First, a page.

What are the performance costs involved in Java reflection? E.g., looking up a method by name and then invoking it.

Jef Newsom

The lookup is quite expensive (greater than an order of magnitude increase), but the invocation is relatively cheap (factor of 2).

Here are some stats from the simple program below. Although not the most perfect benchmark, consider running this or creating a similar test to see how expensive it will be for you.

100000 regular method calls:2664 milliseconds.
100000 reflective method calls without lookup:4216 milliseconds.
100000 reflective method calls with lookup:45505 milliseconds.
1000000 regular method calls:27840 milliseconds.
1000000 reflective method calls without lookup:43863 milliseconds.
1000000 reflective method calls with lookup:470947 milliseconds.

Obviously, if the execution time of the method is relatively large, the invocation overhead becomes negligible, at which point consideration of the cost of complexity overhead of the reflective code versus the amount of flexibility/code reduction becomes the primary concern.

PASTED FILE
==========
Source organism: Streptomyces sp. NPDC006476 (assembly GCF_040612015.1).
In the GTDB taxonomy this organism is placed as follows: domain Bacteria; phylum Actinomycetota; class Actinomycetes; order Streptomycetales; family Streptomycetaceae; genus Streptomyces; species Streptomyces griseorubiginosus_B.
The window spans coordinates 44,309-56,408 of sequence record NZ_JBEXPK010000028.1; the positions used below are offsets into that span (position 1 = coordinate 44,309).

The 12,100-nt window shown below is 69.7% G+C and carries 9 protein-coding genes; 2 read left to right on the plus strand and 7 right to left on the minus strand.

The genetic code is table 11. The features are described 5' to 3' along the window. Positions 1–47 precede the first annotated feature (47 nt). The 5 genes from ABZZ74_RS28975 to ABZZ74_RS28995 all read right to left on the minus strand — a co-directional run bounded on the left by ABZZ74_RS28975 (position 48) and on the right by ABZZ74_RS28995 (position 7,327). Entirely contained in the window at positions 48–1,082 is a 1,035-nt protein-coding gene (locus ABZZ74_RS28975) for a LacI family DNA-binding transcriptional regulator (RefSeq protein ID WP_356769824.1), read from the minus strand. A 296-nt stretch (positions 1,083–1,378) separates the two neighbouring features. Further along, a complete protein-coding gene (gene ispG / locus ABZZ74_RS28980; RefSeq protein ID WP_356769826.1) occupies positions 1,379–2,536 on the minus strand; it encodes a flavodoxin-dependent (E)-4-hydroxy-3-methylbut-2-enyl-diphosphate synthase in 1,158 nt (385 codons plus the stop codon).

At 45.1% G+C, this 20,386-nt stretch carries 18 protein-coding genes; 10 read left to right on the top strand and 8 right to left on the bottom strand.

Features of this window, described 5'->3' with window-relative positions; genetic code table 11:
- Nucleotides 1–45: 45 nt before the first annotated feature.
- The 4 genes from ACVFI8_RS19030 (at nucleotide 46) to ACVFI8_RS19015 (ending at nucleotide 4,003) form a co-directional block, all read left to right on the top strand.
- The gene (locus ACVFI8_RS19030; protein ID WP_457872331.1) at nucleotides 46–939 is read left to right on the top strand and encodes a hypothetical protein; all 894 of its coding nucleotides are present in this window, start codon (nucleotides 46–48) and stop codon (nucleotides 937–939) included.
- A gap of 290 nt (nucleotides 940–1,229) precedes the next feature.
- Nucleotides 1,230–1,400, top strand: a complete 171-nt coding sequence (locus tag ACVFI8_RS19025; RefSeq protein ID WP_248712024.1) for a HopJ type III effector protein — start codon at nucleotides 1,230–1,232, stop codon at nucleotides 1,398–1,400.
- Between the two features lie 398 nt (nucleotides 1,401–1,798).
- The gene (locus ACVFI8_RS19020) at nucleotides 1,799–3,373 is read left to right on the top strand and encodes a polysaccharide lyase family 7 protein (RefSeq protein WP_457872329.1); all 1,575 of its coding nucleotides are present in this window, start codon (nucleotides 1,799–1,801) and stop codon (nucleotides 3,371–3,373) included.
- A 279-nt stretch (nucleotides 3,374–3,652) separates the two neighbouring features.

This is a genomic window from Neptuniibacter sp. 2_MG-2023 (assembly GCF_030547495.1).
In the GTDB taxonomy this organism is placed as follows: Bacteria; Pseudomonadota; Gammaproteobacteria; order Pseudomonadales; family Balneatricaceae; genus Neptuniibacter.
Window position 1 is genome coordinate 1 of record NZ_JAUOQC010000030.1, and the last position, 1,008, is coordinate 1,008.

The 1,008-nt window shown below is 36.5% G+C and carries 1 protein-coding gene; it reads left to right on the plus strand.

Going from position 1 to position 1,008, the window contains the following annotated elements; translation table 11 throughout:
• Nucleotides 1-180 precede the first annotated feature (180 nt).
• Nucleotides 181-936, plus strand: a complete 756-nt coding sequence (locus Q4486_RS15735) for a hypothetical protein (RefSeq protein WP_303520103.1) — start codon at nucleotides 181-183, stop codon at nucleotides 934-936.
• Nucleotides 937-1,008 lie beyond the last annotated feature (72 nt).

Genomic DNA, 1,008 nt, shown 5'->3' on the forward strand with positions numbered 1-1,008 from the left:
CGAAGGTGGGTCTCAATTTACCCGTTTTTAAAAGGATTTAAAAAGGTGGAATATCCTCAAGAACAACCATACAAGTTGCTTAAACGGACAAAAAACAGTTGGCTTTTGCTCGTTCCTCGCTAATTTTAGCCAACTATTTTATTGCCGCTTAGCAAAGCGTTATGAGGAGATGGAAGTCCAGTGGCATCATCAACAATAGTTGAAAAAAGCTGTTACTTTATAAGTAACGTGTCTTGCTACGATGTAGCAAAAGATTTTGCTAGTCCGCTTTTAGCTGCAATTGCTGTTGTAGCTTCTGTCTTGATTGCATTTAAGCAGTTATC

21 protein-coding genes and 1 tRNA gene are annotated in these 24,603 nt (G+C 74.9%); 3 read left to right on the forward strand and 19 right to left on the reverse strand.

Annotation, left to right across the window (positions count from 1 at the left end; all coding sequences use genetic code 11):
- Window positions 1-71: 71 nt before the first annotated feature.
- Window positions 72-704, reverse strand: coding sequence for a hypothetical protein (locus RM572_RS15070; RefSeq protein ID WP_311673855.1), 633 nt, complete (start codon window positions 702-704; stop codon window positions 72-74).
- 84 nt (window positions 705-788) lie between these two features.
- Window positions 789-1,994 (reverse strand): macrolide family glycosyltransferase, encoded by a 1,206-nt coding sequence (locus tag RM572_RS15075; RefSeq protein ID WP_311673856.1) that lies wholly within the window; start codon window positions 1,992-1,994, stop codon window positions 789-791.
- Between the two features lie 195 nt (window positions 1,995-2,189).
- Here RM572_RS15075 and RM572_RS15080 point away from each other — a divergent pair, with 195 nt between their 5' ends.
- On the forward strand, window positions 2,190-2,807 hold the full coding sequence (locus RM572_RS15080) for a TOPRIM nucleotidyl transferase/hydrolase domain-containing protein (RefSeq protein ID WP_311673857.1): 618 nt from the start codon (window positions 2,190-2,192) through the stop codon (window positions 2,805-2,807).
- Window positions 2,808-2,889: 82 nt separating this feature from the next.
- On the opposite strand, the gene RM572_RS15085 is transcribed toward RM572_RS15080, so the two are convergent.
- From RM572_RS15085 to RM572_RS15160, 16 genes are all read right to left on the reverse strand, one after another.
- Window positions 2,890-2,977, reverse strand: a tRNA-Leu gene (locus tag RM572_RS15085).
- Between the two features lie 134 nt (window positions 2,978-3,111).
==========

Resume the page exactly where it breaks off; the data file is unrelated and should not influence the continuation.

Consider writing a simple test to confirm the performance impact in your environment, such as:
Object object = new Object();
Class c = Object.class;

int loops = 100000;

long start = System.currentTimeMillis();
for( int i = 0; i < loops; i++ )
{
object.toString();
}
System.out.println( loops + " regular method calls:" + (System.currentTimeMillis() - start) + " milliseconds." );
java.lang.reflect.Method method = c.getMethod( "toString", null );

start = System.currentTimeMillis();
for( int i = 0; i < loops; i++ )
{
method.invoke( object, null );
}

System.out.println( loops + " reflective method calls without lookup:" + (System.currentTimeMillis() - start) + " milliseconds." );
start = System.currentTimeMillis();
for( int i = 0; i < loops; i++ )
{
method = c.getMethod( "toString", null );
method.invoke( object, null );
}
System.out.println( loops + " reflective method calls with lookup:" + (System.currentTimeMillis() - start) + " milliseconds." );

0 Comments  (click to add your comment)
Comment and Contribute

 

 

 

 

 


(Maximum characters: 1200). You have 1200 characters left.

 

 

About | Sitemap | Contact